He looked at me, then looked back at the mannequin and chuckled.
‘No, no… reflections. It’s not right, you know? They’re not right.’
I had no idea what he was talking about, I just stood still and furrowed my brow.
‘It’s not what you look like. It’s really not. It’s flipped over, you think you look like that but you don’t, you’re the other way around and you don’t even know it. If you see a photo or a bit of film with you in it then that’s what you look like. Mirrors and dark glass? That’s not you, that’s something else.’
I think I was laughing then, I felt chilli sauce stream down my thumb and on to my sleeve. Pete wasn’t laughing though, he was staring at the mannequin, looking angry and getting more furious. He hurled his food at the window, smearing it with grease and whispered; ‘it’s not me.’
We sat in Pete’s front room and I tried to keep my food off his furniture. I was sobering up a bit by now and that damned mirror was right opposite. They’d put a couple of candles on the mantelpiece on either side and filled the bookshelves but it hadn’t helped. It still dominated the room and loomed over everything. If you spent too long looking at it you could almost feel you were inside a shimmering, wobbling world.
Pete kept looking at it. I couldn’t figure out what he was so fascinated by, I was doing everything I could to keep my gaze away. He was babbling, relaxed all of a sudden in a way he hadn’t been all night. It felt like I had him back then, my old friend, just as he had been years ago. I sipped my whiskey and listened to him speak, talking about glimmering things and reflections, about the false self image we all have, how a reflection is like you but not you. It was dull after a while but he kept talking. I let the words wash over me and drifted off in the face of that rippling, warped reflection.
The dreams I had were terrifying. Every time I exhaled my breath misted in the air in front of me. I was disoriented, trying to find my way home but everything was backwards and nothing I touched would move. I couldn’t open the doors and all their handles were on the wrong side and finally I slumped back on the settee I had found so comfortable. I blinked and I saw Pete standing over me with another me standing next to him. I felt myself standing up, facing my double and looking into its eyes, seeing my reflection there ad infinitum. When he moved I would move, where he looked I would look and as my double capered I could not help but imitate his movements. I was the puppet of an angry thing. As it leaned in closer, as we both grinned, I saw my breath mist on his face.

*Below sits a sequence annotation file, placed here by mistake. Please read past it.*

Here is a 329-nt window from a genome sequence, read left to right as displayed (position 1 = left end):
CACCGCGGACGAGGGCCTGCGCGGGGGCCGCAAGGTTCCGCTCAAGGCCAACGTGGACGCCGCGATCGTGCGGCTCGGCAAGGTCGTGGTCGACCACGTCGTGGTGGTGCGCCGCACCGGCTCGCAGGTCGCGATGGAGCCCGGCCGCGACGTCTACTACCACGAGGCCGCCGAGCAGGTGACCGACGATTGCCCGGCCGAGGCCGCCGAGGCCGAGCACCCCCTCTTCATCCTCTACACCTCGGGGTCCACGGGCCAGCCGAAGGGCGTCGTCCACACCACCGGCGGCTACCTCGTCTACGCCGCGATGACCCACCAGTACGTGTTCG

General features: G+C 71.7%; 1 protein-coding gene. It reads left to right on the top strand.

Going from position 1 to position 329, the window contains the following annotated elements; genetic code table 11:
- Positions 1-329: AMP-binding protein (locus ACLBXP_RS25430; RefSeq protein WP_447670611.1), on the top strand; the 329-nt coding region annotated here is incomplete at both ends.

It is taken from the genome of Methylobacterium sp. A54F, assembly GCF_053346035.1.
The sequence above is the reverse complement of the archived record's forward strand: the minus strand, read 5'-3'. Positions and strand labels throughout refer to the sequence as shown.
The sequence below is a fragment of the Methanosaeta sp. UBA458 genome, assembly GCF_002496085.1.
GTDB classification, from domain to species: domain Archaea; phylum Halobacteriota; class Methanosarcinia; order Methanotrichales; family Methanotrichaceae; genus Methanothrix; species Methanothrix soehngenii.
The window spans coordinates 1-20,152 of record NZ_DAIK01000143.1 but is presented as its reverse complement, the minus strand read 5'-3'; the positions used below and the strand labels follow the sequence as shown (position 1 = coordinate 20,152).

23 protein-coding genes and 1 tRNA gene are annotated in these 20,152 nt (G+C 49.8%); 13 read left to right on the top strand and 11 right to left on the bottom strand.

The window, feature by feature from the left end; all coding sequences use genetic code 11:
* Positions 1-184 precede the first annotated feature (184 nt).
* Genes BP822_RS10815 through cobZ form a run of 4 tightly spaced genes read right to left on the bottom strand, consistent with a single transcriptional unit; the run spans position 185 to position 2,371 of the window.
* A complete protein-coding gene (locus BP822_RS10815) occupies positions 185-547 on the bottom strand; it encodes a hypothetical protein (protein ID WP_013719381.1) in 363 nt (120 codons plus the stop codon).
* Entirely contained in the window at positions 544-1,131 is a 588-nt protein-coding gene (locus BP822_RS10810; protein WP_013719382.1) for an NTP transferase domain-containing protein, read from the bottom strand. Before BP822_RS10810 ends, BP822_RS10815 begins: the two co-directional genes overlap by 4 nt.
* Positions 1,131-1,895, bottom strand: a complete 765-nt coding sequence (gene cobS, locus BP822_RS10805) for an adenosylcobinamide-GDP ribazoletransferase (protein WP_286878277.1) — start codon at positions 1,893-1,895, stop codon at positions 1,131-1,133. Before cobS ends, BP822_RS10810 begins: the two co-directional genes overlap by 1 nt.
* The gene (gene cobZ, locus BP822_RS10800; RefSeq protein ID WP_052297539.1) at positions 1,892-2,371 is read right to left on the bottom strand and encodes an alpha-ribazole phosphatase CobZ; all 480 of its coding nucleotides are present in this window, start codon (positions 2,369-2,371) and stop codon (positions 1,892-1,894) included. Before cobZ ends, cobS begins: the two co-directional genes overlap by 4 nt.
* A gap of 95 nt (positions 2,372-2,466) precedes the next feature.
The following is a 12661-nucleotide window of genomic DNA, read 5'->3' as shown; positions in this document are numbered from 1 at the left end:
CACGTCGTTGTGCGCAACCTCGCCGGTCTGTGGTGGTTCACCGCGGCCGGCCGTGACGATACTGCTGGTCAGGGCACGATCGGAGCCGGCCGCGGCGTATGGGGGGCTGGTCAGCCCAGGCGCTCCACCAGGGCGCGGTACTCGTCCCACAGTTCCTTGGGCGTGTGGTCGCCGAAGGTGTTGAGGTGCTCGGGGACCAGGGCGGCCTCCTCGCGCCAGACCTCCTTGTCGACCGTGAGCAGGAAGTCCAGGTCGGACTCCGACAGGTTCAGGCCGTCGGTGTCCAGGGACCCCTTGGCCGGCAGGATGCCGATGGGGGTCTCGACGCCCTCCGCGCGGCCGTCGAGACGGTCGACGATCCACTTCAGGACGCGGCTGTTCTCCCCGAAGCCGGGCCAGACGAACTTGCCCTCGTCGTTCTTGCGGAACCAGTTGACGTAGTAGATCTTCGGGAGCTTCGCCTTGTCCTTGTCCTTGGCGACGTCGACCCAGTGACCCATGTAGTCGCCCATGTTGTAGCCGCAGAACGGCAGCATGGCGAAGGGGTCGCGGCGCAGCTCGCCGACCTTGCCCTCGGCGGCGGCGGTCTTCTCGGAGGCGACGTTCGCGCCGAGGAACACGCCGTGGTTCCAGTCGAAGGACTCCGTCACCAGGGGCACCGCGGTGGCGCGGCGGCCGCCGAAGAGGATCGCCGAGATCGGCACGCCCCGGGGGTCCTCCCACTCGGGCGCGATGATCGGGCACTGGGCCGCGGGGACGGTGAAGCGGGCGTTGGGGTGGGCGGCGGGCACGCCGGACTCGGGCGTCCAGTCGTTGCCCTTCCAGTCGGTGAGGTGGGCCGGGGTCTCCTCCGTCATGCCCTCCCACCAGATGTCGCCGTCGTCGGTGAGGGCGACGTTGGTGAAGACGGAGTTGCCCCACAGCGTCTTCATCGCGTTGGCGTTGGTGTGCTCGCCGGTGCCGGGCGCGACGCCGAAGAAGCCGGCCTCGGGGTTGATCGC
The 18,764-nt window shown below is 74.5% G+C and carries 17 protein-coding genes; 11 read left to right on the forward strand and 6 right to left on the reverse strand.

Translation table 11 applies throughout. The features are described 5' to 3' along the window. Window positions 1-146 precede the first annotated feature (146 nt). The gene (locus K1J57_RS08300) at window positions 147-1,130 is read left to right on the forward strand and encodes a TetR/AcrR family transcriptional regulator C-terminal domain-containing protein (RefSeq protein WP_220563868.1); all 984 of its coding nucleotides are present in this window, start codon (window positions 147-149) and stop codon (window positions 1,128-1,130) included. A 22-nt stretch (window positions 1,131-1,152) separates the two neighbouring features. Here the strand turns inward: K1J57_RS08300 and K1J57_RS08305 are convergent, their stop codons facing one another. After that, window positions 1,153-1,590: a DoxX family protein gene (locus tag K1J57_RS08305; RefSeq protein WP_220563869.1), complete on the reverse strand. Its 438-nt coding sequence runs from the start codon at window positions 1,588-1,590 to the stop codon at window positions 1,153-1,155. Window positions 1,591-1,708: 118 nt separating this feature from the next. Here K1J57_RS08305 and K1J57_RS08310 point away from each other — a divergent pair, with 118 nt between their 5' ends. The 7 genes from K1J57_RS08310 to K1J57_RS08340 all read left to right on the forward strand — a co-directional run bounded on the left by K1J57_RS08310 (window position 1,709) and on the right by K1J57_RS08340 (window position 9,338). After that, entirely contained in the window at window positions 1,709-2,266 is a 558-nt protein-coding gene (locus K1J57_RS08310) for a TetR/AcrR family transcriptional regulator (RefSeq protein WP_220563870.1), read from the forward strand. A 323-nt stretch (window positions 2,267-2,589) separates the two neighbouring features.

I spent the first part of the next morning cleaning chilli sauce out of Pete’s antique carpet. Pete didn’t really seem to mind. He didn’t seem to be anything really, he barely registered my presence. I blamed the hangover. I wish I could still blame the hangover.
I didn’t like spending time under that mirror, it was too big. Too out of place. Too damaged. I was taking my time with the scrubbing though, it was an expensive carpet and I felt bad about spilling my food all over it. Plus I was feeling quite delicate, we really had drunk like there was no tomorrow.
Then Pete and Julie came in. They ignored me completely, making a beeline for the mantelpiece and gazing into that monstrous mirror. They stood stock still, holding hands and smiling at their own distorted images. As the winter dawn shone its light on that warped surface I saw them reach out. I saw that the barrier wasn’t there, understood that maybe it had never been there. I heard the grinding of glass on glass as twisted doppelgängers began to climb into the real world and Pete and Julie fell out of it. I saw my reflection walking closer, reaching up towards me.
I ran for my life.
I never went back to that house, maybe I should have. I wanted to stay as far from that damned mirror as possible, as far from all that weirdness as I could. I saw him once though, at a supermarket picking up his groceries with a heavily pregnant Julie in tow. I tried to think of something to say to them, to apologise for running away or just to convince myself I’d made it all up. I could hear them speaking, nattering away about the best groceries to buy, the best offers, the best schools in the area. I backed away, hid, and as they clasped their hands together I heard the shriek of glass against glass.